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Analysis Of The Character Of The Inspector In An Inspector Calls By J.B Priestly

3143 words - 13 pages

Analysis of the Character of the Inspector in An Inspector Calls by J.B Priestly

The play "An Inspector Calls" is about an inspector who visits the
Birling family, Mr Arthur Birling, Mrs Sybil Birling, Mr Eric Birling,
Miss Sheila Birling and Sheila's fiancé Gerald Croft. This play is set
in 1912, in the Edwardian era.

When the Inspector enters every thing is based on him. None of the
family can go any where or do any thing without his consent.

As soon as the Inspector enters the Birling dining room he stands out
as different because of the way he dresses. He is wearing "a plain
darkish suit," whereas the other men are dressed in evening wear. As
he enters, the lighting changes and this creates a sense of his
importance. His character creates "an impression of massiveness,
solidity and purposefulness." The Inspector is in his fifties and
speaks carefully; he looks hard at the person he addresses before
speaking.

The Inspector has an unusual manner and asks questions inappropriately
which suggests he isn't a normal police inspector, for example,
"Why... why did you refuse?" This is a strange question from a police
inspector because he is questioning why Mr Birling wouldn't give the
girls a pay rise. Another example would be his reply to Mrs Birling,
"Some of them-yes." This is strange that a police inspector is sure of
his facts as they usually go to find out if the things they know are
facts but this inspector is very sure of himself. Police inspectors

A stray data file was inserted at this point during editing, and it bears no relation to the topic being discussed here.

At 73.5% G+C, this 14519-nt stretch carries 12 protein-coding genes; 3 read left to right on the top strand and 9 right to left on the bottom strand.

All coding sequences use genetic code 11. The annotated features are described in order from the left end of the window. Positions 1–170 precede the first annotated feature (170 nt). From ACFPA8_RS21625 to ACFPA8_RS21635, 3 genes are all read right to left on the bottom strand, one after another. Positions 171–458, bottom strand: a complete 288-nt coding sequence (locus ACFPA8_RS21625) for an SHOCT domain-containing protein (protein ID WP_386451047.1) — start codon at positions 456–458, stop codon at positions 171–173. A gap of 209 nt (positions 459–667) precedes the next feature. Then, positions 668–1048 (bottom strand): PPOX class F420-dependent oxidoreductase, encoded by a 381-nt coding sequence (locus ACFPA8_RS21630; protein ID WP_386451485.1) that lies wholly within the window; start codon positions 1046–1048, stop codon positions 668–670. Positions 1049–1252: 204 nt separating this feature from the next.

don't usually bother to talk about unfair business they just get on
with what they need to find out.

He has a strange way of conducting his investigations; he only shows
the picture of the girl to the person that he is questioning and does
not give a reason for this. "I thought that it would do all of us a
bit of good if sometimes we tried to put ourselves in the place of
these young women and counting their pennies in their dingy little
back bedrooms." No inspector goes to an investigation and starts
giving his views on society.

"A nice little promising life there, I thought and a nasty mess
somebody's made of it." When he says this he is using a moralizing
tone. As he speaks his opinion becomes clearer. Again a normal
inspector does not express his views in such a way.

Throughout the play he continues this, "It might be less trouble if
you turn in, you might have to turn out again soon." This is giving a
hint to Eric to stay because he is also linked to the suicide. "… but
the girl died in agony, hating life." He is abrupt and harsh about the
death. This shows his unpleasant side.

In act 2 he continues to use his moralizing tone and inappropriate
questions. For instance, "and you think young women ought to be
protected against unpleasant and disturbing things?" This is strange
because Gerald made it clear...

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